A Financial Advisor’s Review of Infinite Banking

When most people need a loan, they apply for a line of credit through a traditional bank and pay that loan back, over time, with interest.

But what if you could take a loan from yourself? What if you could avoid the big banks altogether, be your own bank, and supply yourself with your own line of credit?

For physicians and other high-income earners, this is possible to do with infinite banking.

Infinite banking isn’t for everyone, but it does provide some unique benefits. Here’s a financial advisor’s review of infinite banking and all the pros and cons involved.

 


What is Infinite Banking?

Infinite banking is a personal banking strategy developed by R. Nelson Nash. In his book Becoming Your Own Banker, Nash explains how you can use a permanent life insurance policy that builds cash value and pays dividends — thus freeing yourself from having to borrow money from lenders and pay back high-interest loans.

Nash created the concept of infinite banking after making a career switch from forestry into the insurance industry. And while not everyone is on board with the idea, it has challenged hundreds of thousands of people to rethink how they bank and how they take loans.

Between 2000 and 2008, Nash released six editions of the book. To this day, financial advisors ponder, practice, and debate the concept of infinite banking.

But a life insurance policy alone won’t make you an infinite banker overnight. The infinite banking concept (or IBC) is a bit more complicated than that.


How Infinite Banking Works

The basis of the infinite banking concept starts with permanent life insurance. Infinite banking is not possible with a term life insurance policy; you must have a permanent cash value life insurance policy.

For the concept to work, you’ll need one of the following:

  • a whole life insurance policy
  • universal life insurance policy
  • a variable universal life insurance policy
  • an indexed universal life insurance policy

If you pay more than the required monthly premium with permanent life insurance, the excess contributions accumulate cash value in a cash account. As your policy’s cash value grows, it grows tax-deferred, meaning you won’t have to pay taxes on those funds while they’re accumulating. If you hold that cash account until its maturity date, you can also borrow against that cash value tax-free.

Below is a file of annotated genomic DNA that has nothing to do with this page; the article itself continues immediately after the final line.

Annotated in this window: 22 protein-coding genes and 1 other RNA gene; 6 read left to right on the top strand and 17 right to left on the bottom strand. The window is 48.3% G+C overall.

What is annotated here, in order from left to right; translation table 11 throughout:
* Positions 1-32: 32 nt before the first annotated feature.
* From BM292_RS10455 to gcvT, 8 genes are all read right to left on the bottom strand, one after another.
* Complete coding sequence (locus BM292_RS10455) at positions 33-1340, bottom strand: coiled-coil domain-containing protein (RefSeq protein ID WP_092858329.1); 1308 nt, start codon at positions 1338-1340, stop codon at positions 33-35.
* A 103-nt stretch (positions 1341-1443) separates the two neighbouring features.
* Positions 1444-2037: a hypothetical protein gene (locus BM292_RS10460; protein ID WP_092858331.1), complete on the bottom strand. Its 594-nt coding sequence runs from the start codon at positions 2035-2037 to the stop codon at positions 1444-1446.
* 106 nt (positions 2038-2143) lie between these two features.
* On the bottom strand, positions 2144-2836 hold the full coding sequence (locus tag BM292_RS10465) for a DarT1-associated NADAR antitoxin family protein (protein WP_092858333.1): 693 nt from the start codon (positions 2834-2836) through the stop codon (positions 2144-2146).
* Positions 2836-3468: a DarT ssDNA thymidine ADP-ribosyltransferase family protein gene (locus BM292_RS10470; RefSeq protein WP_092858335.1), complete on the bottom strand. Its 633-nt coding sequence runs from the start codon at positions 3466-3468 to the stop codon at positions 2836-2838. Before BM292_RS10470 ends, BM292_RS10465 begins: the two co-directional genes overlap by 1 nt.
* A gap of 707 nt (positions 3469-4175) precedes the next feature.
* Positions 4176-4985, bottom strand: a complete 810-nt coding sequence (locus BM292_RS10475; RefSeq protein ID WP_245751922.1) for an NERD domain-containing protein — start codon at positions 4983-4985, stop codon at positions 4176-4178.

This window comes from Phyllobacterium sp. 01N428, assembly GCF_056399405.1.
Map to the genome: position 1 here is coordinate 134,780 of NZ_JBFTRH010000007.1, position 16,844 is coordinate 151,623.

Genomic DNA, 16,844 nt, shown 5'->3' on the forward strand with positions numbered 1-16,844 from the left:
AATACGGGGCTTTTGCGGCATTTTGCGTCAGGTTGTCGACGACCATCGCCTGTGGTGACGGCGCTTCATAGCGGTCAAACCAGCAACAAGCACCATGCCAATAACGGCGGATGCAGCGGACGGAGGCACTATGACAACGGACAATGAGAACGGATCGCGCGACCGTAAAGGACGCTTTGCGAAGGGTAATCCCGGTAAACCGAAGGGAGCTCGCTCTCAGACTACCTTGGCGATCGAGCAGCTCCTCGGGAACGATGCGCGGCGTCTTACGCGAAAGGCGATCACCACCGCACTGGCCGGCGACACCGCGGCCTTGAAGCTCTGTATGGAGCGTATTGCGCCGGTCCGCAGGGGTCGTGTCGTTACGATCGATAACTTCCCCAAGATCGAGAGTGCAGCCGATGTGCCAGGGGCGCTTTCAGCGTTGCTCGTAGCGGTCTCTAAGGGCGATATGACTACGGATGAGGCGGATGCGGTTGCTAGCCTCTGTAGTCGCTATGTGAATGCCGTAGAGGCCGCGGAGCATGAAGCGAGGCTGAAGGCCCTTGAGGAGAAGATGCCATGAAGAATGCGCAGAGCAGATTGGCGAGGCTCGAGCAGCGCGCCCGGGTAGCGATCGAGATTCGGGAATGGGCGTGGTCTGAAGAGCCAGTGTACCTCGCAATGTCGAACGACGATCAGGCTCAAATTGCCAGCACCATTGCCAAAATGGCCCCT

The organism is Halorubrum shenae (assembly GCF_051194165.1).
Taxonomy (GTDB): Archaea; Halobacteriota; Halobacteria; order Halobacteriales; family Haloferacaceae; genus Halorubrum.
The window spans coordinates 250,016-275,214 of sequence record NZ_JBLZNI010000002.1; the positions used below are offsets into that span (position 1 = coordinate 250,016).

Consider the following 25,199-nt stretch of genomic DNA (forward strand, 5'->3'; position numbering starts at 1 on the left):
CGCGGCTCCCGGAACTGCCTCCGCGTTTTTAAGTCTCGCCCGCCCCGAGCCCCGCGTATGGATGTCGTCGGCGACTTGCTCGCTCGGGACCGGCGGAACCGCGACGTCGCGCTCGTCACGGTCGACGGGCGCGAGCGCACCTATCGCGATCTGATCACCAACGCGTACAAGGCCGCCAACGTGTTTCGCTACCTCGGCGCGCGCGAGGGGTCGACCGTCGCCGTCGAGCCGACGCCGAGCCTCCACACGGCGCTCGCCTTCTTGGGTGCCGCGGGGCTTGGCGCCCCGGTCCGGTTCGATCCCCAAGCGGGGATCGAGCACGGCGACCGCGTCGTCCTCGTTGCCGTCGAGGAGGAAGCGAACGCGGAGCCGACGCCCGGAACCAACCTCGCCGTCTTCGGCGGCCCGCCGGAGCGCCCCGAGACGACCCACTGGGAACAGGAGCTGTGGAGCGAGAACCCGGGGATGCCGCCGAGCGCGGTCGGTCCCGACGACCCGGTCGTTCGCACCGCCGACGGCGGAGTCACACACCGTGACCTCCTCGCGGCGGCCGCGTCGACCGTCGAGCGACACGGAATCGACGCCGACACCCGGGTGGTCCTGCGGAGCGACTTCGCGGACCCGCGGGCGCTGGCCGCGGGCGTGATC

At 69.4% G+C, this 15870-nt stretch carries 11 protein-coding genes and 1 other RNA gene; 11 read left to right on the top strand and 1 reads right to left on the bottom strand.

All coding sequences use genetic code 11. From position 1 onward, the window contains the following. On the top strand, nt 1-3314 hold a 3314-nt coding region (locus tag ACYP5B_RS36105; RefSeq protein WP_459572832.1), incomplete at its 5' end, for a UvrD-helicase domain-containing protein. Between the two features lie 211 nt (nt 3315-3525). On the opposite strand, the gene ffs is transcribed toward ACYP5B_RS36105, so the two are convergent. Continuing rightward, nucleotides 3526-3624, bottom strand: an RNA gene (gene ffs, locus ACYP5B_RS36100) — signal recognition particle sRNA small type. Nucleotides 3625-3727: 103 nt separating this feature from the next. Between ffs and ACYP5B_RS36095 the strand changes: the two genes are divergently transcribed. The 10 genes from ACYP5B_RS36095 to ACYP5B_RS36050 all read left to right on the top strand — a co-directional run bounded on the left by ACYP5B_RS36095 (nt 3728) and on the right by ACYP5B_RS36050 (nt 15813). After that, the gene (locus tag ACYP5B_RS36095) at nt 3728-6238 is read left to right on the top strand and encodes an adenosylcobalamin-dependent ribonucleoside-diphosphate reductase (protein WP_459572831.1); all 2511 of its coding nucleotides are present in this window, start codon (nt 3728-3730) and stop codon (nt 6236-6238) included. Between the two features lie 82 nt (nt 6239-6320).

Taking a policy loan against your cash value does not affect the death benefit that will pay out to your loved ones when you die. Your loved ones will still receive your lump sum death benefit when you’re gone.

The more you overfund your cash account each month, the faster you can accumulate a greater cash value. But with a dividend-paying life insurance policy, you can grow your cash value even quicker.

How Dividend Payments Work

One thing that makes whole life insurance unique is earning even more money through dividends.

Suppose you have a permanent life insurance policy with a mutual insurance company. In that case, you will be eligible to receive part of the company’s profits — just like how stockholders in the company receive dividends.

Dividends are not a guarantee, but when you do receive dividend payments, you have the option to:

  1. Use them to reduce premium payments
  2. Allow them to accumulate as cash toward your total cash value
  3. Use them to make paid-up additions

Paid-additions add to your death benefit and add a cash value to your accumulation account. By adding paid-up additions, you can also enjoy compound interest and grow your money even more.

Be Wary of the Modified Endowment Contract

With a cash-value life insurance policy, both gains and withdrawals are tax-deferred. If you overfund your insurance policy as a way to build your cash value faster, your cash value can switch from tax-deferred to taxable in an instant.

And that’s because of the Modified Endowment Contract (MEC).